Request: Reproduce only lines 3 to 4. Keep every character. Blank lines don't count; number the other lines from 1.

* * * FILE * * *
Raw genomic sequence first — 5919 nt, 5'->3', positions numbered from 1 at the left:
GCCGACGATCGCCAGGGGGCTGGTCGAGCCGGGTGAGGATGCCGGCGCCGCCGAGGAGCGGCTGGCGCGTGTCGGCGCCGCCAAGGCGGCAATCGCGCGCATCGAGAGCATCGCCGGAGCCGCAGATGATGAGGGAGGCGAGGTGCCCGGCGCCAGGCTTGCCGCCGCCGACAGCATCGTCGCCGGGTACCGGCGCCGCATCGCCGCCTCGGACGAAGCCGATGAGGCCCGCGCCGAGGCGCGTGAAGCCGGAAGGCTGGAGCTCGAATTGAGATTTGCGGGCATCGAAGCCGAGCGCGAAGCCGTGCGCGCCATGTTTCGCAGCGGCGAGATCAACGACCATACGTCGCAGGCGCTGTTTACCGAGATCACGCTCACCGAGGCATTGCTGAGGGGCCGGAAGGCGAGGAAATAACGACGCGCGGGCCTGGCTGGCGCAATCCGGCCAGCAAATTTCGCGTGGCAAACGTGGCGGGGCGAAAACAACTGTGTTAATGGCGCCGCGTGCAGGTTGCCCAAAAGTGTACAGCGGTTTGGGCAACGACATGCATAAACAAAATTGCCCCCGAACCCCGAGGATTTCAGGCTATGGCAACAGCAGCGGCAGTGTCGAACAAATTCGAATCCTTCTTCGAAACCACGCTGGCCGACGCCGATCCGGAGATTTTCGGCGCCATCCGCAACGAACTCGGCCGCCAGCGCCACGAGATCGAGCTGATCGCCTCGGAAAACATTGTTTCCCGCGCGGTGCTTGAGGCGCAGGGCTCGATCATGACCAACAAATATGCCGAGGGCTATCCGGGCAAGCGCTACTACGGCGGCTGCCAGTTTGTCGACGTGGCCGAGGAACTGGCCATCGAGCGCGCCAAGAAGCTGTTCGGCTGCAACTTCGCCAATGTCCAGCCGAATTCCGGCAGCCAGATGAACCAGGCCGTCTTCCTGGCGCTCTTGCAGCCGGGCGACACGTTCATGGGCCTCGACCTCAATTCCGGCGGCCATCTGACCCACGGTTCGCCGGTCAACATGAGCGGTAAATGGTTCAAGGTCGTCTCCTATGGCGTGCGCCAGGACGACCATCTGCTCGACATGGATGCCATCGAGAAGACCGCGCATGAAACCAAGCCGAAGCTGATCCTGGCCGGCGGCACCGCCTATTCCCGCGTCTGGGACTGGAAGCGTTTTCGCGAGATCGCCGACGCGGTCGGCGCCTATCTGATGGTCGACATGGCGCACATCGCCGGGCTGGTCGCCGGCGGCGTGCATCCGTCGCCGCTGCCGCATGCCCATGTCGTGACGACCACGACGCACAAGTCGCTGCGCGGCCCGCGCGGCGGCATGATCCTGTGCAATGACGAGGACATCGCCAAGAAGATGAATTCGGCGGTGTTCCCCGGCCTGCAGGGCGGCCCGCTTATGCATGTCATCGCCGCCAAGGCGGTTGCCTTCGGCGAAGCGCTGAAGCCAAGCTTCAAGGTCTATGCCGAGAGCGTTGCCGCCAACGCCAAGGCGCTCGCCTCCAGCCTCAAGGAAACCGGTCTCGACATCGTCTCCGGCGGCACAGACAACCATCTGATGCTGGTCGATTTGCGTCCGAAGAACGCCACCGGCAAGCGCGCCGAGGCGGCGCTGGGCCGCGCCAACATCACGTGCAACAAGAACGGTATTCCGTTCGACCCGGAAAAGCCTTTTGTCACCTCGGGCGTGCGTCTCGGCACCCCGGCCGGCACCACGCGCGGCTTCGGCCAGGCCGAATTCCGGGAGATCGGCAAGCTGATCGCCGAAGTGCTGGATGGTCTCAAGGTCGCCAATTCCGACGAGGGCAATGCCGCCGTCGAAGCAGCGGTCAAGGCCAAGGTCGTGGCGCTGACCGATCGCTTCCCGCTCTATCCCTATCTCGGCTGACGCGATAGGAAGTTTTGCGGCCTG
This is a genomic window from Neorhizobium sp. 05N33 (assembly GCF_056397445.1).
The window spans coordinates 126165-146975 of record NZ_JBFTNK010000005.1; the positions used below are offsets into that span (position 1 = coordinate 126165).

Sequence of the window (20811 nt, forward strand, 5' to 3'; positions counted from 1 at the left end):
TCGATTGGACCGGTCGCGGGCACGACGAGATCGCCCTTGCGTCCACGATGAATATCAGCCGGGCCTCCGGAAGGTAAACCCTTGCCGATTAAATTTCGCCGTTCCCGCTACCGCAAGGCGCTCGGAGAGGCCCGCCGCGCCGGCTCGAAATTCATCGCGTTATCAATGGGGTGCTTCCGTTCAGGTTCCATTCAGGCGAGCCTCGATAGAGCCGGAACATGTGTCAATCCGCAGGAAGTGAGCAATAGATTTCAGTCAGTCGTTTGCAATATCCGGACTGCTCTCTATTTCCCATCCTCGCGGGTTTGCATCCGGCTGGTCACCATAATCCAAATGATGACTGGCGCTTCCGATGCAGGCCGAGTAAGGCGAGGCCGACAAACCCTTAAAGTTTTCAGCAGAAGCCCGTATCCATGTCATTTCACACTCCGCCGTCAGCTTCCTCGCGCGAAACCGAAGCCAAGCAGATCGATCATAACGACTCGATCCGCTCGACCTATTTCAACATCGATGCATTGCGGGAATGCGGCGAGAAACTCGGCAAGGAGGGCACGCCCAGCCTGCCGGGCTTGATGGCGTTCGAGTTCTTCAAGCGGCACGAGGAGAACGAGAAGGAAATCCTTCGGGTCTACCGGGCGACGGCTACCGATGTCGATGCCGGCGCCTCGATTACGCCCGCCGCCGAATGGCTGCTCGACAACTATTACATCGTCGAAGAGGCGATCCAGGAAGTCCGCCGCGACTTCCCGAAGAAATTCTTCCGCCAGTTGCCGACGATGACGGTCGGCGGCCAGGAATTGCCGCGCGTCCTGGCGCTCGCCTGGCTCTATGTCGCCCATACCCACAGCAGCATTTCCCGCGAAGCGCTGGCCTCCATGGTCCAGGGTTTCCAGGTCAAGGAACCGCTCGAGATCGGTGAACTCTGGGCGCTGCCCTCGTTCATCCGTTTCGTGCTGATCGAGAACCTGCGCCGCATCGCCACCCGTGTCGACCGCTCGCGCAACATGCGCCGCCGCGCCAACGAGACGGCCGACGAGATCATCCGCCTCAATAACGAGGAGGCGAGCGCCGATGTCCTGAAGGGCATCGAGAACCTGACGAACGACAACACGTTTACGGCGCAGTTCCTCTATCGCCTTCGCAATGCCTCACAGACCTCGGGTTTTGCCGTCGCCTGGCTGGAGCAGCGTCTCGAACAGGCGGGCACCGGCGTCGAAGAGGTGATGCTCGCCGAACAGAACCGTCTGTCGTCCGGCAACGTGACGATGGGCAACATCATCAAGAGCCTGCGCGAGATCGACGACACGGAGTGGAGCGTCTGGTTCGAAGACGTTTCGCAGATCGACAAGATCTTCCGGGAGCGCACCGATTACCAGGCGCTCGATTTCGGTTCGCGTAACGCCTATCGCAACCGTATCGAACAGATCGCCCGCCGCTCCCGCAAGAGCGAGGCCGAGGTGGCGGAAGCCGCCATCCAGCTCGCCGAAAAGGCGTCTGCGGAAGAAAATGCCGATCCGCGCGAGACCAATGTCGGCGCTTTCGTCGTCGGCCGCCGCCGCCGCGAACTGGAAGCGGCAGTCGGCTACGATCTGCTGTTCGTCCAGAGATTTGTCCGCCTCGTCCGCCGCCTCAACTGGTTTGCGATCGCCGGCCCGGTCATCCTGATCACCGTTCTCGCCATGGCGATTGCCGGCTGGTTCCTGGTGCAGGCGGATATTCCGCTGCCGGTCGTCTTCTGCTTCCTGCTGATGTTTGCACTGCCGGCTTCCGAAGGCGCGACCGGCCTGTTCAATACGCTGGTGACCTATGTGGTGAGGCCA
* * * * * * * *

This is a genomic window from Neorhizobium sp. 05N33 (assembly GCF_056397445.1).
The window spans coordinates 126165-146975 of record NZ_JBFTNK010000005.1; the positions used below are offsets into that span (position 1 = coordinate 126165).